August 28, 2012
The University of Maine at Fort Kent and John Bapst Memorial High School in Bangor, Maine have signed an articulation agreement, which allows high school students in attendance at Bapst to earn college credit in the fields of Information (cyber) Security and Computer Applications, as part of UMFK's traditional early college program.
The University and the high school seek to enhance educational rigor and expand the early college educational opportunities for students enrolled in the Computer Science program at Bapst. The arrangement also will provide the means for transition into UMFK's Associate of Science in Information Security, or the Bachelor of Science in Computer Applications degree programs.
The computer and information system professions are experiencing a shortage of qualified personnel, especially in the field of information security. The articulation agreement is committed to the support of associate and baccalaureate preparation at the entry level degree for practitioners. With its signing, the central Maine community is well-served by a program which strengthens the links between secondary and post-secondary educational institutions, while promoting the education of professional computer and information system technologists.
The agreement between UMFK and Bapst demonstrates a commitment by both institutions to student success in making the transition from secondary to post-secondary education. UMFK will not assess tuition and fee charges for University credit awarded under the terms of the articulation agreement.
“This agreement presents new opportunities for John Bapst Memorial High School students whose academic credits for specific computer science coursework will now seamlessly transfer into UMFK,” said Dr. Raymond T. Albert, professor of Computer Science at UMFK. “These students are now able to earn free university academic credit while still in high school. Students may additionally enroll – tuition free - in up to six credits of online courses offered by UMFK,” he added.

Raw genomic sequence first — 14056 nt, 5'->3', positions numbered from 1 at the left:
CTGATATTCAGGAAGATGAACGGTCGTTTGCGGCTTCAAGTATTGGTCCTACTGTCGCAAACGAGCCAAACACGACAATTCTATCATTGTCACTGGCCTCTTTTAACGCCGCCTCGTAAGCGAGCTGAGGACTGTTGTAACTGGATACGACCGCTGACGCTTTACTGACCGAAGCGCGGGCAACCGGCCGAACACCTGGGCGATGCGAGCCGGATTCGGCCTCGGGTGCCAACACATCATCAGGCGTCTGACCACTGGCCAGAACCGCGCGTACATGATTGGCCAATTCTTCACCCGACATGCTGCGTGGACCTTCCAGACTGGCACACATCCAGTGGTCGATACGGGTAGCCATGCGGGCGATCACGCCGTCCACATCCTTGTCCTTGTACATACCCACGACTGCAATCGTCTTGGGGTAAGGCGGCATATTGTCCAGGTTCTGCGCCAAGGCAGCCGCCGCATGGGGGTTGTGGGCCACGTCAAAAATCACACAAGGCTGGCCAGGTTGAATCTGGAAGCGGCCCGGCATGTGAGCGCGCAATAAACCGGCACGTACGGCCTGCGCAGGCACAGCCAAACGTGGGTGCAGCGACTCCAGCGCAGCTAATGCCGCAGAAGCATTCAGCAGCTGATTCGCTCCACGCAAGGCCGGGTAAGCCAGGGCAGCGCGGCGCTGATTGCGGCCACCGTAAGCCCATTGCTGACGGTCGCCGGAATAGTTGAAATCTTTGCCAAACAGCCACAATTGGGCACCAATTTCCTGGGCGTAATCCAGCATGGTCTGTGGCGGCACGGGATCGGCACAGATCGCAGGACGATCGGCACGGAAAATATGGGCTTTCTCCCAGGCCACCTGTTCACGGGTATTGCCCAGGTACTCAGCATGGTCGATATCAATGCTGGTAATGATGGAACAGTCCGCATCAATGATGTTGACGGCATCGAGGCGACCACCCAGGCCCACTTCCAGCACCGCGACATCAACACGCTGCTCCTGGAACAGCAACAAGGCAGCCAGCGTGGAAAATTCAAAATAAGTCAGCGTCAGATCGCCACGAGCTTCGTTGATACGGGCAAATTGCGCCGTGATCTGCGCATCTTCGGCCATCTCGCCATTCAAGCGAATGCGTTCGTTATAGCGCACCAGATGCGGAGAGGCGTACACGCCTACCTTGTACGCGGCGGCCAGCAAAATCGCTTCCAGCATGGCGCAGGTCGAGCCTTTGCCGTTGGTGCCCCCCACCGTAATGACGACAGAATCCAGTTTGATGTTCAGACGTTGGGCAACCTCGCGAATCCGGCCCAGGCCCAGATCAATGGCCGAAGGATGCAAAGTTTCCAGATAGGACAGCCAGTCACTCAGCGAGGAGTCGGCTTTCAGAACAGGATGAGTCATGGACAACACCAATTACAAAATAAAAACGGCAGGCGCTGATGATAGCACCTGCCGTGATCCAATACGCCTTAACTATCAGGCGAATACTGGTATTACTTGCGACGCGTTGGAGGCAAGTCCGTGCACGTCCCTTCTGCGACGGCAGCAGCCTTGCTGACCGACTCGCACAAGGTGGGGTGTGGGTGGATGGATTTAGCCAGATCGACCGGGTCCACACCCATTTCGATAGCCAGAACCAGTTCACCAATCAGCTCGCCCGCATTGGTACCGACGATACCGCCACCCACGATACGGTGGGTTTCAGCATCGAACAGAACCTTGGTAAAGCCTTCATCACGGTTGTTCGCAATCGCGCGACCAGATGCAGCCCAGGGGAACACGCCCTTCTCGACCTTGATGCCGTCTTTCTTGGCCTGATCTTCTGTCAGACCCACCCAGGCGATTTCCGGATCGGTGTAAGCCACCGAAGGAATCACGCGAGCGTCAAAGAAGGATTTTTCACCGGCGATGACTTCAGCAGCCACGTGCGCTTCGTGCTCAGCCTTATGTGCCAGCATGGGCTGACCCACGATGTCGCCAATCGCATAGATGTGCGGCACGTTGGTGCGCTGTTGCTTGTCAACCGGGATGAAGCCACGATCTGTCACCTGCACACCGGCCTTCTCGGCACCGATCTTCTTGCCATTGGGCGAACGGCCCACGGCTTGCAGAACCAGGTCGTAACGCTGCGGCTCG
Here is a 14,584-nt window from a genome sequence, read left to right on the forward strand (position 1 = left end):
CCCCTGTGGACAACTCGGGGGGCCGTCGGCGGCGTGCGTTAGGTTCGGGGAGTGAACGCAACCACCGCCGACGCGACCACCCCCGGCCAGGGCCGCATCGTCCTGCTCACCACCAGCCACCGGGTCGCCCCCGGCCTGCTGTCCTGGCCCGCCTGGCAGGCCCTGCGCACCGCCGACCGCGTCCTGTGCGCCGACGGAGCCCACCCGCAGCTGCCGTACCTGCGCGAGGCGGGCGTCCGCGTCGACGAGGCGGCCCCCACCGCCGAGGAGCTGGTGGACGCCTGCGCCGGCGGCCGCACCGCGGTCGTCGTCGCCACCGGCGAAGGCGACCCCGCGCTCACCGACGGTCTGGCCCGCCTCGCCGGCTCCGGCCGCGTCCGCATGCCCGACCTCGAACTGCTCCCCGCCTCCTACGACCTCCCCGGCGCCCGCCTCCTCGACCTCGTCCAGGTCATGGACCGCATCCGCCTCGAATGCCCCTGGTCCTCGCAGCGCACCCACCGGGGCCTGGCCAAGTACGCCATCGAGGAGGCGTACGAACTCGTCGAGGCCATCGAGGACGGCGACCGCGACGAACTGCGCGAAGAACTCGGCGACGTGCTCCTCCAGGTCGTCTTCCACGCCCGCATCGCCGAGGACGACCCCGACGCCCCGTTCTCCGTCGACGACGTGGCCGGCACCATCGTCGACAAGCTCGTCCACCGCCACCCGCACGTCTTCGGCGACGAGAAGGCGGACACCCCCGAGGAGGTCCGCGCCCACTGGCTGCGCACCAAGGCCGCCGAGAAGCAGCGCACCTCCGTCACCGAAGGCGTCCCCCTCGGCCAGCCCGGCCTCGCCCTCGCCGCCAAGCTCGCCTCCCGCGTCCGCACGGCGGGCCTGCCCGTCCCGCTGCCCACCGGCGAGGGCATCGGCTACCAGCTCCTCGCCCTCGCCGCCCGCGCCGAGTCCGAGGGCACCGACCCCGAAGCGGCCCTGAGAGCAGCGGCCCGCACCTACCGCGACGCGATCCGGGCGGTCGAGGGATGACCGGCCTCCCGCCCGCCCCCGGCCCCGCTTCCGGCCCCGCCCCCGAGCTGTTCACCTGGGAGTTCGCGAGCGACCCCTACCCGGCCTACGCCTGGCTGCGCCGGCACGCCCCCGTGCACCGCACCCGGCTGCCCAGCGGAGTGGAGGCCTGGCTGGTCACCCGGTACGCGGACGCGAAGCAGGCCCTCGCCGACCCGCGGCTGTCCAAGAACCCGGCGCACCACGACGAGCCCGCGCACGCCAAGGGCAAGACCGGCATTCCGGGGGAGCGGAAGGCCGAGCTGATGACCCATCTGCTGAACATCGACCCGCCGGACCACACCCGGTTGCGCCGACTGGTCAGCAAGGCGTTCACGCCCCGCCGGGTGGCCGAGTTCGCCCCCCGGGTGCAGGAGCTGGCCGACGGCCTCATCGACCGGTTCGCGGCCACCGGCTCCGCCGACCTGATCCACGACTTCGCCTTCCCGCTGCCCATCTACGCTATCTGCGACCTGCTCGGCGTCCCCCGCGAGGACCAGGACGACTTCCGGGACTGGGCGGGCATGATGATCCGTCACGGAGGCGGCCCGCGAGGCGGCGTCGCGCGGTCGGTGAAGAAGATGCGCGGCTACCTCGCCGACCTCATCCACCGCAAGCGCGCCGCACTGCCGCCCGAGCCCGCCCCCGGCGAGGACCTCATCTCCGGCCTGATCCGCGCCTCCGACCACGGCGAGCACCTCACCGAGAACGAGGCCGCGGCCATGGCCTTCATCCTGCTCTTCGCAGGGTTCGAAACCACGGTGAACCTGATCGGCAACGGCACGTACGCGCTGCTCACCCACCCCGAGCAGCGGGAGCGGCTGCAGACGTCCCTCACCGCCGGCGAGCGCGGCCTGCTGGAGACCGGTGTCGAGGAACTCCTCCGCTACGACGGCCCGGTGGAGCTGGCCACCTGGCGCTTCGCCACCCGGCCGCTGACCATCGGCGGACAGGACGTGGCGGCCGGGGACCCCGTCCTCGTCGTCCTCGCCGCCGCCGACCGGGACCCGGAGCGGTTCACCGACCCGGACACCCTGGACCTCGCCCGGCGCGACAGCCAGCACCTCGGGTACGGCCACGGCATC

“UMFK aims to enable these students to build upon their record of success in cyber security competitions under the leadership of their teacher and coach, Mr. Michael Murphy, by remaining the leading provider of two-year and four-year cybersecurity degrees in Maine, producing graduates prepared to fill the 20,000-30,000 unfilled cybersecurity positions, each paying more than $100,000 annually,” noted Dr. Albert.
UMFK and BAPST will use the Computer Science program as a means to develop and disseminate career awareness and career education related to the introduction of computer and information system professions in central Maine and beyond.
“We're very pleased to have struck an agreement with UMFK in one of the University's key specialties, computer science. Our top students have been winning Maine's Cyber Defense Competition since it came into existence. Now they can readily see how their computer knowledge can translate into further learning and, someday, a career,” said Mel MacKay, Head of School at BAPST.
Upon matriculation into the Associate of Science in Information Security or Bachelor of Science in Computer Applications program at the University, UMFK will award four college credits, equivalent to the course COS 111 -- Introduction to Computer Science. The equivalent letter grade earned in the course will be recorded on the student's UMFK transcript, but will not be included in the calculation of his/her grade point average. Earned credits will apply to UMFK's Information Security or Computer Applications programs.
“UMFK has a long history of quality early college program opportunities for high school students,” said UMFK's Dean of Community Education, Scott A. Voisine. “UMFK's new relationship with John Bapst Memorial High School will provide another layer of academic options to their students; especially those interested in the growing field of information security,” Dean Voisine noted.
The Washington Post recently rated John Bapst Memorial High School as the number one academic high school in northern New England based upon the strength of its Advanced Placement program.